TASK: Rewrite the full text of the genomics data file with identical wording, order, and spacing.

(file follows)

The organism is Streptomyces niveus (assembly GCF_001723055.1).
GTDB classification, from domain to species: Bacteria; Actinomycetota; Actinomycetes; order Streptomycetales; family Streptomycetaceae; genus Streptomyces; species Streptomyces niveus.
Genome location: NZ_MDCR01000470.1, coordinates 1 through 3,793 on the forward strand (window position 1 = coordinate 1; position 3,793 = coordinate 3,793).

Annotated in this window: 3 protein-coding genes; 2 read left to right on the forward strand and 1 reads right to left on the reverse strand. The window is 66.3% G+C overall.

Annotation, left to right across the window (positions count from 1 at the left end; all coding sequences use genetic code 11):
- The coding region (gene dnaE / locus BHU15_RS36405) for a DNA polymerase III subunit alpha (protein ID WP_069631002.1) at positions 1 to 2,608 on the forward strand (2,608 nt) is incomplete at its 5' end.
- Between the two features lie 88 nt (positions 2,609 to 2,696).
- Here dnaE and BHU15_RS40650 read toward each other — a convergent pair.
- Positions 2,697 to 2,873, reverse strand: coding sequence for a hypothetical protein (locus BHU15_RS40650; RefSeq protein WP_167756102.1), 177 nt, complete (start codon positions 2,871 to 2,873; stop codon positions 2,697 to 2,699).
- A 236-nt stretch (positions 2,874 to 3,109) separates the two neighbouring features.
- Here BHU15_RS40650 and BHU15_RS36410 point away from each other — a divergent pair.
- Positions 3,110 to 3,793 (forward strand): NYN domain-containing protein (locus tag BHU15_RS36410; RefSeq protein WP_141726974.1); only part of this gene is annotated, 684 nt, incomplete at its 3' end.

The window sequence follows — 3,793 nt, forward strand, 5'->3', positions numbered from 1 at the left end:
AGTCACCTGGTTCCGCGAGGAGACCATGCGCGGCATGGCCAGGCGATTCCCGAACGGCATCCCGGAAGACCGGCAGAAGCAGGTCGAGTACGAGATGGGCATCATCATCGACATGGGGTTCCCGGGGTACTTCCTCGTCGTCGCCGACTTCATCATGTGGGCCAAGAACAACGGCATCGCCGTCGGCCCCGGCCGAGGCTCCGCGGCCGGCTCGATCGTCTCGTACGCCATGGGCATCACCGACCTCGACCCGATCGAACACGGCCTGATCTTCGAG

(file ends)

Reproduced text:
The organism is Streptomyces niveus (assembly GCF_001723055.1).
GTDB classification, from domain to species: Bacteria; Actinomycetota; Actinomycetes; order Streptomycetales; family Streptomycetaceae; genus Streptomyces; species Streptomyces niveus.
Genome location: NZ_MDCR01000470.1, coordinates 1 through 3,793 on the forward strand (window position 1 = coordinate 1; position 3,793 = coordinate 3,793).

Annotated in this window: 3 protein-coding genes; 2 read left to right on the forward strand and 1 reads right to left on the reverse strand. The window is 66.3% G+C overall.

Annotation, left to right across the window (positions count from 1 at the left end; all coding sequences use genetic code 11):
- The coding region (gene dnaE / locus BHU15_RS36405) for a DNA polymerase III subunit alpha (protein ID WP_069631002.1) at positions 1 to 2,608 on the forward strand (2,608 nt) is incomplete at its 5' end.
- Between the two features lie 88 nt (positions 2,609 to 2,696).
- Here dnaE and BHU15_RS40650 read toward each other — a convergent pair.
- Positions 2,697 to 2,873, reverse strand: coding sequence for a hypothetical protein (locus BHU15_RS40650; RefSeq protein WP_167756102.1), 177 nt, complete (start codon positions 2,871 to 2,873; stop codon positions 2,697 to 2,699).
- A 236-nt stretch (positions 2,874 to 3,109) separates the two neighbouring features.
- Here BHU15_RS40650 and BHU15_RS36410 point away from each other — a divergent pair.
- Positions 3,110 to 3,793 (forward strand): NYN domain-containing protein (locus tag BHU15_RS36410; RefSeq protein WP_141726974.1); only part of this gene is annotated, 684 nt, incomplete at its 3' end.

The window sequence follows — 3,793 nt, forward strand, 5'->3', positions numbered from 1 at the left end:
AGTCACCTGGTTCCGCGAGGAGACCATGCGCGGCATGGCCAGGCGATTCCCGAACGGCATCCCGGAAGACCGGCAGAAGCAGGTCGAGTACGAGATGGGCATCATCATCGACATGGGGTTCCCGGGGTACTTCCTCGTCGTCGCCGACTTCATCATGTGGGCCAAGAACAACGGCATCGCCGTCGGCCCCGGCCGAGGCTCCGCGGCCGGCTCGATCGTCTCGTACGCCATGGGCATCACCGACCTCGACCCGATCGAACACGGCCTGATCTTCGAG